The Point: As a small business owner, you pour your blood, sweat, and tears into your business! The day-in/day-out challenges associated with leading a business as it’s owner are supposed to be offset by the “golden” years of selling it and retiring. As the largest demographic in our society, the Baby Boomers, approach their exit it appears as though the golden years are turning to rust before our very eyes! So, in this post we’ll explore selling a small business with 5 tips for Baby Boomers approaching retirement… Enjoy! (NOTE: While the focus of this article is on Baby Boomers, it can be applied to any small business owner looking to successfully exit!)
The Baby Boomers
Baby Boomers born between 1946 and 1964 represent an estimated 73 million people in our society (The second-largest age group after their children, the Millennials, born from 1982 to 2000). Baby Boomers represent 41% of small business owners or franchise owners (Second to Gen X’ers born between 1965 and 1980 at 44%).
This demographic rapidly approaching retirement age (generally thought of as age 62 – the age at which a person is expected or required to cease work and is usually the age at which they may be entitled to receive superannuation or other government benefits, like a state pension). As they achieve this milestone, few appear to be financially ready/able to successfully retire. The top two reasons being that (1) they were the first generation expected to establish for themselves self-retirement tools/savings as opposed to government provisions and (2) the economic recession from 2008 reducing significant savings (if any were established).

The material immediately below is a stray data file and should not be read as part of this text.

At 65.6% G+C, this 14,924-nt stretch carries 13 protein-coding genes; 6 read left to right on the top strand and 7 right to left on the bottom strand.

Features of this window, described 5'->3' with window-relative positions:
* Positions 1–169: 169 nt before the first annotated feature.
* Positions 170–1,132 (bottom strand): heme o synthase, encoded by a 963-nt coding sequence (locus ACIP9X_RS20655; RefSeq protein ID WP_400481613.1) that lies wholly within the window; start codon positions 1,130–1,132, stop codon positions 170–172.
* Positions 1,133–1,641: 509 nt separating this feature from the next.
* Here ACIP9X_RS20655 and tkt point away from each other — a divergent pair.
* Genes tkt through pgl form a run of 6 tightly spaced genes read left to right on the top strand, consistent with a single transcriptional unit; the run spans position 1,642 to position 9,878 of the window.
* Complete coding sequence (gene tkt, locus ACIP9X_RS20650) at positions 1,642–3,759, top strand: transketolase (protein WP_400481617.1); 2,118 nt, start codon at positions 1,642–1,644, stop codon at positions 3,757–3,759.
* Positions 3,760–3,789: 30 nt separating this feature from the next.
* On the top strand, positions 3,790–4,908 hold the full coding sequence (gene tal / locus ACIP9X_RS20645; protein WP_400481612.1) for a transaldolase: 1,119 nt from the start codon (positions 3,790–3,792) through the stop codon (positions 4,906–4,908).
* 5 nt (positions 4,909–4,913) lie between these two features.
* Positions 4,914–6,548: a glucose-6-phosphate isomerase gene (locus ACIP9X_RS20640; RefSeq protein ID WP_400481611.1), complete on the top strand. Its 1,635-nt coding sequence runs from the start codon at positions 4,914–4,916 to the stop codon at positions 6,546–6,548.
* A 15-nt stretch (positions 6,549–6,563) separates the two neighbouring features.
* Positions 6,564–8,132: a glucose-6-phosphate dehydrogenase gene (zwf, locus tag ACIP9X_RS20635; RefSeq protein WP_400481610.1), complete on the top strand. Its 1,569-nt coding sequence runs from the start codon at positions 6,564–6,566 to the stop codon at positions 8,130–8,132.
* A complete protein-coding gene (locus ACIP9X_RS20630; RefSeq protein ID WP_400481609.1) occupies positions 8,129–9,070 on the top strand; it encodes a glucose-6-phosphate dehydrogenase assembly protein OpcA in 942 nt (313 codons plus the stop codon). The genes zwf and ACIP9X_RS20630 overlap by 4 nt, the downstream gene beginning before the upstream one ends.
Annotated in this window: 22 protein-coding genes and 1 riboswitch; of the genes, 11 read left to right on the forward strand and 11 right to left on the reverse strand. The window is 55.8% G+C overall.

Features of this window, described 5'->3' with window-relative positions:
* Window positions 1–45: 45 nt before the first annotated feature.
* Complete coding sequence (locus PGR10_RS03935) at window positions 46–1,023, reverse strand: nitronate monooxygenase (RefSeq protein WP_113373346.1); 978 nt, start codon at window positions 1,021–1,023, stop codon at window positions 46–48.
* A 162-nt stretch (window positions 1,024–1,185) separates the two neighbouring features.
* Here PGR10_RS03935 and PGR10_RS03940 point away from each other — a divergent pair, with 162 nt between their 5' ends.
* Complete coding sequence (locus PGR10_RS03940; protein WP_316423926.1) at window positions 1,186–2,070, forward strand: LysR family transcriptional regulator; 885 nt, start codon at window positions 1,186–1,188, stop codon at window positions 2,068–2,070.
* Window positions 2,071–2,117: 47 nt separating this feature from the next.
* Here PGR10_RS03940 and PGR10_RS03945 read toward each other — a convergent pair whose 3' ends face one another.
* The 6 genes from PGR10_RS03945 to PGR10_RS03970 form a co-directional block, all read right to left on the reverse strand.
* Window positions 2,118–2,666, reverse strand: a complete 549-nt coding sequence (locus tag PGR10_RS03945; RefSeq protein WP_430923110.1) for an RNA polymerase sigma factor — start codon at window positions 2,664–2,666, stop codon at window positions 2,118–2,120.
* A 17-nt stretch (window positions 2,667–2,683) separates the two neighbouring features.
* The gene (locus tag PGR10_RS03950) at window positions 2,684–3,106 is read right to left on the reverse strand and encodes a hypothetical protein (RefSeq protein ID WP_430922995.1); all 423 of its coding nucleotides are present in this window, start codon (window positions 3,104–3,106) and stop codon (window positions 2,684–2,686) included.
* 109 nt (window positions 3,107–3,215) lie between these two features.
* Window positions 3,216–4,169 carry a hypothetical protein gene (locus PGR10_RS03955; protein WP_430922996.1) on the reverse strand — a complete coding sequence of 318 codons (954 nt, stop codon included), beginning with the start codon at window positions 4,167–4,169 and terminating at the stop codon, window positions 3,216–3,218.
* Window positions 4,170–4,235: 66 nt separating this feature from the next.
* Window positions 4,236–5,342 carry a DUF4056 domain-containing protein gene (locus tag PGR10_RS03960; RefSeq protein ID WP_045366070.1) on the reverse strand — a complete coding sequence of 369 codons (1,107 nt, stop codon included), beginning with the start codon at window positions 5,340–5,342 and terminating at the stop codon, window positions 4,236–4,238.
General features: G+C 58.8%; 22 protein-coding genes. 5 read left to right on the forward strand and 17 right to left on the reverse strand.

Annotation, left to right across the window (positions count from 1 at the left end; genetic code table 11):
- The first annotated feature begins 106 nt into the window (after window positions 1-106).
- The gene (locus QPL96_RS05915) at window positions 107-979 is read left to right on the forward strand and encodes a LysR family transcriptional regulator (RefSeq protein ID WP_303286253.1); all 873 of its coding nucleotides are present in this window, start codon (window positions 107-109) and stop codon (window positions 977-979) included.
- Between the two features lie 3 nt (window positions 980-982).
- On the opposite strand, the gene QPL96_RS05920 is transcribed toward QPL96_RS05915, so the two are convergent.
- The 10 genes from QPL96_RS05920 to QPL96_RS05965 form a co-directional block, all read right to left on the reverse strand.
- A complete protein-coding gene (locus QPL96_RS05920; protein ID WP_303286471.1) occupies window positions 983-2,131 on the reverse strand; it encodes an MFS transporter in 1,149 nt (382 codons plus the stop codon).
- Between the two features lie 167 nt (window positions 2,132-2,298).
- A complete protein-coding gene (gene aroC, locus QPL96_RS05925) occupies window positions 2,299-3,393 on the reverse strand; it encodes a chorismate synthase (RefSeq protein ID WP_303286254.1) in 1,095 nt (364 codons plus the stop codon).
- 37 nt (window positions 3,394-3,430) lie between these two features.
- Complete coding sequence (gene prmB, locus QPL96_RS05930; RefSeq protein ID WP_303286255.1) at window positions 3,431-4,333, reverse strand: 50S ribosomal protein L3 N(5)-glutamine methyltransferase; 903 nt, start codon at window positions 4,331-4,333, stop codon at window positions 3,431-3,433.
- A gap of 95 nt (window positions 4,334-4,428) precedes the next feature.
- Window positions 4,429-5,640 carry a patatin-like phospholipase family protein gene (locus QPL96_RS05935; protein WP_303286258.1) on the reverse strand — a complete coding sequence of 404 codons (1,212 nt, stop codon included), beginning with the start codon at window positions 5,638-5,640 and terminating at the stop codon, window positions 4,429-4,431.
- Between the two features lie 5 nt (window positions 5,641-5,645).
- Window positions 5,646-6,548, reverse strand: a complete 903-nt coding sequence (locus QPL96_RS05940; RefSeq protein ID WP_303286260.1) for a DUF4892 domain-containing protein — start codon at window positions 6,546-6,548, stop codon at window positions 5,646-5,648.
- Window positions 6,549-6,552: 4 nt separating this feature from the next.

Baby Boomer Small Business Owners
Statistics reflect that almost 40% of Baby Boomer small business owners feel they don’t have the financial confidence to retire before they’re 65, let alone three years earlier at 62! What’s more, a recent study suggests a full 72% don’t even have an exit strategy. Exit strategies for small business owners typically consist of the following (in popularity order):
- Liquidation Over Time
- Keep Your Business in the Family (i.e., Succession Planning)
- Sell Your Business to Managers and/or Employees (i.e., Employee Stock Ownership Planning – ESOP)
- Sell the Business in the Open Market (i.e., Mergers)
- Sell to Another Business (i.e., Acquisitions)
- The IPO (Initial Public Offering)
Tips for Baby Boomers Selling Their Small Business for Retirement
As an active acquirer of small businesses (You can view my firms Acquisition Criteria here: https://tipofthespearventures.com/acquisitions/), I’ve compiled the following five (5) strategies or tips for successfully selling the Baby Boomer owned small business. (Note: As a somewhat conservative investor, I caution against the “all-your-eggs-in-one-basket” mentality when it comes to selling your business ahead of retirement).
Tip #1 – Diversify Your Money